We’re happy to report that Viola Davis’s Annalise Keating is our black, female Don Draper – and it is a glorious thing to behold. Far from being the “angry black woman” of Alessandra Stanley’s execrable New York Times piece, she’s the much-needed spin on the tortured and talented, infuriating and admirable, complicated and confusing protagonist that we’ve all been waiting for, if not needed. The level of talent she has in her job is legendary and allows her to get away with taking absolutely no bullshit from anyone around her, but it also gives her the freedom to have some highly questionable morality (actually, parts of it aren’t questionable at all, like putting her lover on the witness stand like that), to bully any subordinates around her, to commit adultery and to seriously step over the ethical boundaries of both of her jobs – all while being so fascinating, sexy and charismatic, that you find yourself attempting to make excuses as to why you’re enjoying her behavior so much.
But it doesn’t really matter why, does it? We’re not her confessors or judges. The best characters are complicated ones and anyone who questions why a recent Oscar nominee would take a network TV gig doesn’t understand how much a part like this makes a good actress salivate. And Davis is clearly tearing into it with gusto. You can’t take your eyes off her, even as she’s making you cringe at whatever it is she’s doing, from trampling all over legal ethics to letting the veil of her facade slip waaaaaaay too much in front of a student and covering for it by half-heartedly coming on to him. She’s utterly fascinating and she looks freaking fabulous. When the camera came in close on her tear-streaked face and impeccably applied lashes, we half-expected the lights to go out, a spotlight to shine on her, and a microphone to appear in her hand as she launched into a torch song.
But the problem with a show featuring a highly talented lead playing a fascinating character is how quickly the quality drops when she’s not in a scene. We’ll say this: it’s not as bad as it could have been. The co-stars are all mostly good-looking, rapid-speaking young people, but the script did an amazingly good job of defining them all fairly quickly and except for one notable exception, most of them are competent in their roles. For a first episode, that’s pretty good. Unfortunately, the show spends the most time on one supporting character (almost as much as the lead) and the actor simply isn’t up to the task. Alfred Enoch as audience surrogate Wes Gibbins isn’t just bad, he’s awful. In order to play a confused and naive student, he spends the entire episode with his eyes open as wide as he can and either gulping or forming his mouth into a shocked little o. Honestly, it’s the most bizarre thing; like a kid in a high school play suddenly wandered onto this set full of competent pros. That the show seems to be making him central to the story is the one thing about the first episode that doesn’t fill us with confidence. But it didn’t diminish our enjoyment of the hour and there’s reason to believe that he could, like many actors, improve as he gets more comfortable in the role. For now, it’s all about Annalise, her unbelievably complicated life, and the best arched eyebrow TV has seen since Leonard Nimoy stepped onto the plywood bridge of the Enterprise.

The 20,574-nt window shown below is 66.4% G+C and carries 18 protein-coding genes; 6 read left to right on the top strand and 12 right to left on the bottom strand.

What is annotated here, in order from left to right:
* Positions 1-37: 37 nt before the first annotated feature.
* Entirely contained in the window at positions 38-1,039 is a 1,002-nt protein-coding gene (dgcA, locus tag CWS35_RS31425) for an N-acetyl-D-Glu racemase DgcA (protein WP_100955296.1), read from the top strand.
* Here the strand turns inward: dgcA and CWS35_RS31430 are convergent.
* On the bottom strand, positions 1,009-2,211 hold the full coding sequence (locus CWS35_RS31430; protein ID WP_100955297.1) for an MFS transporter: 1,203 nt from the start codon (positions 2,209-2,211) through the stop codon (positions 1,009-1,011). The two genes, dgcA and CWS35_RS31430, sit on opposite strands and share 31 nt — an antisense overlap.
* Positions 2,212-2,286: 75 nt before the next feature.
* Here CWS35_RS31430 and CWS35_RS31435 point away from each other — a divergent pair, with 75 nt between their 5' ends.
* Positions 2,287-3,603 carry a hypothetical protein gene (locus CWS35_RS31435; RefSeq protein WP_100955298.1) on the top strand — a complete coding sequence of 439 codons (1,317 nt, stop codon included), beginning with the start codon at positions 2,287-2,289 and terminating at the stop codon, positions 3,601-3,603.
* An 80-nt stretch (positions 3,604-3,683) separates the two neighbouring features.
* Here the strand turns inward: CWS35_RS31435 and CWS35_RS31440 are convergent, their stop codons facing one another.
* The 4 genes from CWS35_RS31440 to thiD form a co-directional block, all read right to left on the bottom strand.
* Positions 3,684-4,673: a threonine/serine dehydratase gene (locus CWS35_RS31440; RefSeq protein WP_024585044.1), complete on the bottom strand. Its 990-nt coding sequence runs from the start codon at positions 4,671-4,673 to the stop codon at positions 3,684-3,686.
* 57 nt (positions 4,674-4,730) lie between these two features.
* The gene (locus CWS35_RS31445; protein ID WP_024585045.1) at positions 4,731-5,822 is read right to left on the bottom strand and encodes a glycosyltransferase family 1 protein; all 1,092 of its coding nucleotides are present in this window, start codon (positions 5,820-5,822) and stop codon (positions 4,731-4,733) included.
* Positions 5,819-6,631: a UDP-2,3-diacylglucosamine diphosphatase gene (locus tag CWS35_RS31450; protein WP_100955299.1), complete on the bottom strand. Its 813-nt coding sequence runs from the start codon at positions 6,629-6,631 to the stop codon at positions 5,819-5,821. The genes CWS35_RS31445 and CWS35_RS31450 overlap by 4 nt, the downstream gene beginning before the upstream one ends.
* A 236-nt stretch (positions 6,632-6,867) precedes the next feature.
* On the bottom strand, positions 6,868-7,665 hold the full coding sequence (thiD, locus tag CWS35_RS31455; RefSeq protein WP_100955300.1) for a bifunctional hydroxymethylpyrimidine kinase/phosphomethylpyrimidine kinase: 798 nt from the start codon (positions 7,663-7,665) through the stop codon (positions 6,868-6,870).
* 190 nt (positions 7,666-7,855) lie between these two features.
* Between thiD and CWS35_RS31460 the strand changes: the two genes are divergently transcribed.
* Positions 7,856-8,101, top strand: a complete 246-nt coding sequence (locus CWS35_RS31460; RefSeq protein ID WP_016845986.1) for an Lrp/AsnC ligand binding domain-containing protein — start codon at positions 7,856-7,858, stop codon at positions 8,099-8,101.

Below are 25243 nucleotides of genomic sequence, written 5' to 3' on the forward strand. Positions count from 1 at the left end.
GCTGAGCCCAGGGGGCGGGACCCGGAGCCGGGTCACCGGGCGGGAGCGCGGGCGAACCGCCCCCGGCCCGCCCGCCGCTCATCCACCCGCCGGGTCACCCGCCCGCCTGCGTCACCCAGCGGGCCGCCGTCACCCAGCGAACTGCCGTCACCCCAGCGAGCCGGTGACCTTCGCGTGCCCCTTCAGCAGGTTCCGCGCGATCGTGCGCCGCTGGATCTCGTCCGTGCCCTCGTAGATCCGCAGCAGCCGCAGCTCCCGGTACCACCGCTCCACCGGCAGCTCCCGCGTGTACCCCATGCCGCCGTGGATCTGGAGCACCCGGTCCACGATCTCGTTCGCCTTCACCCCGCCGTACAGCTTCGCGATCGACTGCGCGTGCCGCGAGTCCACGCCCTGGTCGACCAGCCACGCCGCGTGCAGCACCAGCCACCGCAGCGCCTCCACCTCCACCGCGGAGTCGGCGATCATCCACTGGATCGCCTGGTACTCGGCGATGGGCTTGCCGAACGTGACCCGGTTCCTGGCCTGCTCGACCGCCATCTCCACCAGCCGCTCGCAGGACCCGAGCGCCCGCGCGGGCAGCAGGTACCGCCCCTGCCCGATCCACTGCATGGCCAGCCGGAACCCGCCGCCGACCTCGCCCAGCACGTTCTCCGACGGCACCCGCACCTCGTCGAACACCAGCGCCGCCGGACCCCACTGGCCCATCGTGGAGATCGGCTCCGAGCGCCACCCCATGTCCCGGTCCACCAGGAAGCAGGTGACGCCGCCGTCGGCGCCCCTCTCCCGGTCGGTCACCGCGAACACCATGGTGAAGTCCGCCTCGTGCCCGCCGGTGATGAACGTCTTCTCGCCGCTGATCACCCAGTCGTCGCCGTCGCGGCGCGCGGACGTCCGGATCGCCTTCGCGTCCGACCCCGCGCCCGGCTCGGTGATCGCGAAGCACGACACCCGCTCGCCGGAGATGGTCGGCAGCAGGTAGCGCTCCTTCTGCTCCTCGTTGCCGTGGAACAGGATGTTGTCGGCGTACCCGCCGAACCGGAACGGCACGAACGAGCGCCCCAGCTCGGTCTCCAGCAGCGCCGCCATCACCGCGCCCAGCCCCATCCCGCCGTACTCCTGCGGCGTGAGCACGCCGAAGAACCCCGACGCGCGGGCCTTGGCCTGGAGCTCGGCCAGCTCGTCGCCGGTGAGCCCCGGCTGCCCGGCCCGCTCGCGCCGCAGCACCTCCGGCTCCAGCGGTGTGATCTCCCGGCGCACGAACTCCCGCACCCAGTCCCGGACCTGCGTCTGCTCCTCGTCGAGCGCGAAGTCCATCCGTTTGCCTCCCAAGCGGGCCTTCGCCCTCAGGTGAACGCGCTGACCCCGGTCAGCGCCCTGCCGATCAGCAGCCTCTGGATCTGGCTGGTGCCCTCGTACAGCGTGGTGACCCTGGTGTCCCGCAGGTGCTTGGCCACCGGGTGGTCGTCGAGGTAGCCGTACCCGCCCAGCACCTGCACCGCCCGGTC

[Photo Credit: ABC/Nicole Rivelli]